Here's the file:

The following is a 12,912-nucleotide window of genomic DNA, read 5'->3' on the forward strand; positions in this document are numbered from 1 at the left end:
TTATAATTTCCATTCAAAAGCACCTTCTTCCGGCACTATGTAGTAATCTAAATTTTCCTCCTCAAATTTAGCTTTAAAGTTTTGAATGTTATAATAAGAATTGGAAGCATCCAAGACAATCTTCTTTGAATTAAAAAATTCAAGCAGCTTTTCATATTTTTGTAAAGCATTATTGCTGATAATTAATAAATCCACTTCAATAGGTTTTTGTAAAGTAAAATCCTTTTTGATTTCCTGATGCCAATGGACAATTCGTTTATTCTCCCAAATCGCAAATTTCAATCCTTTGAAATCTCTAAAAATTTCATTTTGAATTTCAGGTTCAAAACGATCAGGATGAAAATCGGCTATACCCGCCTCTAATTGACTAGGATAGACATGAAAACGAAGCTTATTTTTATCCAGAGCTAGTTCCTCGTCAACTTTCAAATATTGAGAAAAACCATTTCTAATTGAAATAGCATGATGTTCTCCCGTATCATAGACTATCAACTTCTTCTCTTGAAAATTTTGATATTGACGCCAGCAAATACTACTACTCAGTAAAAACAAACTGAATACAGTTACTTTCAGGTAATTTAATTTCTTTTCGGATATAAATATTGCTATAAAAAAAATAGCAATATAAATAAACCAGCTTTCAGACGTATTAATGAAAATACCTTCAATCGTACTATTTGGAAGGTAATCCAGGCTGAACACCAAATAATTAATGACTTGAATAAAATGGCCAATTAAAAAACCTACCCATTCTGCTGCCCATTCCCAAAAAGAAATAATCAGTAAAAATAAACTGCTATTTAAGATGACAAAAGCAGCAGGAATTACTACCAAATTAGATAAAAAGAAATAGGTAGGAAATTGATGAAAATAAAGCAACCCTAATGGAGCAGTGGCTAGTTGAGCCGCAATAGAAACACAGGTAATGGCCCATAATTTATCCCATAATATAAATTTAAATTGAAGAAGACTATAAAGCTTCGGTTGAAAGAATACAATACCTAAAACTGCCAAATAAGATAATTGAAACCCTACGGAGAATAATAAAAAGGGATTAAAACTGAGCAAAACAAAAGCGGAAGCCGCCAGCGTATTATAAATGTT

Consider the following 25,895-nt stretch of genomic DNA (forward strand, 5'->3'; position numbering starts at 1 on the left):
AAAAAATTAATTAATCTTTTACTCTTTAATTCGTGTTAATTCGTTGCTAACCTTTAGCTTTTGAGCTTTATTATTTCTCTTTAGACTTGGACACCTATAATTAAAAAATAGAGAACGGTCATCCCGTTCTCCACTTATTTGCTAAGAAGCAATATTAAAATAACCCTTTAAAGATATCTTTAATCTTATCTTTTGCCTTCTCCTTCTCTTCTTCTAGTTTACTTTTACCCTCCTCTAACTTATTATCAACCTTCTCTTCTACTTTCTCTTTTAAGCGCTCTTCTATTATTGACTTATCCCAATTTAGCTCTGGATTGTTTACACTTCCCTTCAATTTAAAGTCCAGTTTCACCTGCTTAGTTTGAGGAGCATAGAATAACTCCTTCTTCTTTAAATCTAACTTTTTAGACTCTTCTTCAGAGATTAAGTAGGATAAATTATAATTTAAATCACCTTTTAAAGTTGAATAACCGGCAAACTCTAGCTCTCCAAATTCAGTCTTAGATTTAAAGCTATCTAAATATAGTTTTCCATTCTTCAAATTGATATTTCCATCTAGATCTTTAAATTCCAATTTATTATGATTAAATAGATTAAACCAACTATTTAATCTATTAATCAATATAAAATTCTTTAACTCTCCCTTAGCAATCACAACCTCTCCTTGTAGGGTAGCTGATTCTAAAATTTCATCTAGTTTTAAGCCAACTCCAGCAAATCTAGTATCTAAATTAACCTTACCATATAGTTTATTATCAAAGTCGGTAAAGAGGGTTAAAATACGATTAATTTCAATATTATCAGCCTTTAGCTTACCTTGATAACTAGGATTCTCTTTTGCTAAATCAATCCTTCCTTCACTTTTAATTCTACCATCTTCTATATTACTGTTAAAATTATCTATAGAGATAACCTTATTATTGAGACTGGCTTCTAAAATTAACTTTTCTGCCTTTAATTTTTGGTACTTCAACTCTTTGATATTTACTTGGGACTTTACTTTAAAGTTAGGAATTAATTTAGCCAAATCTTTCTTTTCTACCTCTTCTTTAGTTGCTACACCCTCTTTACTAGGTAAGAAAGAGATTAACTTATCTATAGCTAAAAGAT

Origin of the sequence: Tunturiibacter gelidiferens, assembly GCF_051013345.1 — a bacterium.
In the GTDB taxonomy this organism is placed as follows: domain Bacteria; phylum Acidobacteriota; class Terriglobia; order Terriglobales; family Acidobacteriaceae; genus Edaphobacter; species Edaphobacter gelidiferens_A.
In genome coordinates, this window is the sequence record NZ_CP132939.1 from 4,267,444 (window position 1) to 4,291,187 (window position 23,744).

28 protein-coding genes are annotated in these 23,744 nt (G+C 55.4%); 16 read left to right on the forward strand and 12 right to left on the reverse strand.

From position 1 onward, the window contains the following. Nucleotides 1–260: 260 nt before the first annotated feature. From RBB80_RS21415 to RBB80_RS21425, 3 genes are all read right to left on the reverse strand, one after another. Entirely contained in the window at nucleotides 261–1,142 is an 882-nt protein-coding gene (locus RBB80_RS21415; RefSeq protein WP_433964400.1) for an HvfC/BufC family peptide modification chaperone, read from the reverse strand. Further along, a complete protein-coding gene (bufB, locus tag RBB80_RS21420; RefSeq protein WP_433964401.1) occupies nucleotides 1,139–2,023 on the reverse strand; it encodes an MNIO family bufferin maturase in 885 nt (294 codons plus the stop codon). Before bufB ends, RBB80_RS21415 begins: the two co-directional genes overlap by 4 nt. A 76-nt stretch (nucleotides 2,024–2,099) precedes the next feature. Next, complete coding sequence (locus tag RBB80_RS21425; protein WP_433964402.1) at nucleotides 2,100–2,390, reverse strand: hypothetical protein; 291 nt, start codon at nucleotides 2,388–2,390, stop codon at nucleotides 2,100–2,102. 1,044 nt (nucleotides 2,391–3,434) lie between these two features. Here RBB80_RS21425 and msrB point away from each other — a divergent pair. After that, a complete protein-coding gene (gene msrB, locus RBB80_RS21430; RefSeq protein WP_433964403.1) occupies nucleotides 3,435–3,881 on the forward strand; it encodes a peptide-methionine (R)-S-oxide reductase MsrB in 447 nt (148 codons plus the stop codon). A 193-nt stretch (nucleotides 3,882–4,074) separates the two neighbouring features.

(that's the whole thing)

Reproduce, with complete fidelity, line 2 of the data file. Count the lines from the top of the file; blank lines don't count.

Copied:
TTATAATTTCCATTCAAAAGCACCTTCTTCCGGCACTATGTAGTAATCTAAATTTTCCTCCTCAAATTTAGCTTTAAAGTTTTGAATGTTATAATAAGAATTGGAAGCATCCAAGACAATCTTCTTTGAATTAAAAAATTCAAGCAGCTTTTCATATTTTTGTAAAGCATTATTGCTGATAATTAATAAATCCACTTCAATAGGTTTTTGTAAAGTAAAATCCTTTTTGATTTCCTGATGCCAATGGACAATTCGTTTATTCTCCCAAATCGCAAATTTCAATCCTTTGAAATCTCTAAAAATTTCATTTTGAATTTCAGGTTCAAAACGATCAGGATGAAAATCGGCTATACCCGCCTCTAATTGACTAGGATAGACATGAAAACGAAGCTTATTTTTATCCAGAGCTAGTTCCTCGTCAACTTTCAAATATTGAGAAAAACCATTTCTAATTGAAATAGCATGATGTTCTCCCGTATCATAGACTATCAACTTCTTCTCTTGAAAATTTTGATATTGACGCCAGCAAATACTACTACTCAGTAAAAACAAACTGAATACAGTTACTTTCAGGTAATTTAATTTCTTTTCGGATATAAATATTGCTATAAAAAAAATAGCAATATAAATAAACCAGCTTTCAGACGTATTAATGAAAATACCTTCAATCGTACTATTTGGAAGGTAATCCAGGCTGAACACCAAATAATTAATGACTTGAATAAAATGGCCAATTAAAAAACCTACCCATTCTGCTGCCCATTCCCAAAAAGAAATAATCAGTAAAAATAAACTGCTATTTAAGATGACAAAAGCAGCAGGAATTACTACCAAATTAGATAAAAAGAAATAGGTAGGAAATTGATGAAAATAAAGCAACCCTAATGGAGCAGTGGCTAGTTGAGCCGCAATAGAAACACAGGTAATGGCCCATAATTTATCCCATAATATAAATTTAAATTGAAGAAGACTATAAAGCTTCGGTTGAAAGAATACAATACCTAAAACTGCCAAATAAGATAATTGAAACCCTACGGAGAATAATAAAAAGGGATTAAAACTGAGCAAAACAAAAGCGGAAGCCGCCAGCGTATTATAAATGTT